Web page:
New York has always been a gangster’s paradise. That’s part of its romance and its lore. From groups like the 19th century Plug Uglies, immortalized in Herbert Asbury’s 1928 “The Gangs of New York,” to their 20th century counterpart, the Mafia, the city has a peculiar fascination with its least repentant miscreants, the ones who flaunt their lives outside the law.
Twenty years ago, John Gotti ruled the tabloids, and before him Joey Gallo, Joe Colombo, Frank Costello, Lucky Luciano — the list goes on and on.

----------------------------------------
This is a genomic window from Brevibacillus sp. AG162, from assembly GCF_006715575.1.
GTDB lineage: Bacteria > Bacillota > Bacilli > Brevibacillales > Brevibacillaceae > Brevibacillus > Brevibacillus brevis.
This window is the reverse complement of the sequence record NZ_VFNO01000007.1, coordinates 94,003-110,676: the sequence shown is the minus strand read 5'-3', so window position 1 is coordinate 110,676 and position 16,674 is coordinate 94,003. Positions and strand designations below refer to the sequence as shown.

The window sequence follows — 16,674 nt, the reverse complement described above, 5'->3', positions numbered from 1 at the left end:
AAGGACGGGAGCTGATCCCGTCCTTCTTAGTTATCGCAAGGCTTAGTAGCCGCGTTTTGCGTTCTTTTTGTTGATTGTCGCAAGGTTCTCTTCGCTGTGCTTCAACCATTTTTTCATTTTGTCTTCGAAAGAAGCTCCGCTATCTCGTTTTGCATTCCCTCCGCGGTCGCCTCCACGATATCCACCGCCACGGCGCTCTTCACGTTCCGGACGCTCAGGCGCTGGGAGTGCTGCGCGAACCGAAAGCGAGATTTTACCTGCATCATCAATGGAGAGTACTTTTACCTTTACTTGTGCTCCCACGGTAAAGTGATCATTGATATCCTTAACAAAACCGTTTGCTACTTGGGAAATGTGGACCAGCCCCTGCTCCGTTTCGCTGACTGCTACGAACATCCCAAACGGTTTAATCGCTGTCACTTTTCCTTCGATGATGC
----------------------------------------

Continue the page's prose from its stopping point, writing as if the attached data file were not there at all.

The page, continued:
As to why this is . . . well, Jimmy Breslin has an opinion. “I can barely handle legitimate people,” he writes in the opening pages of “The Good Rat: A True Story.” “They all proclaim immaculate honesty, but each day they commit the most serious of all felonies, being a bore.”
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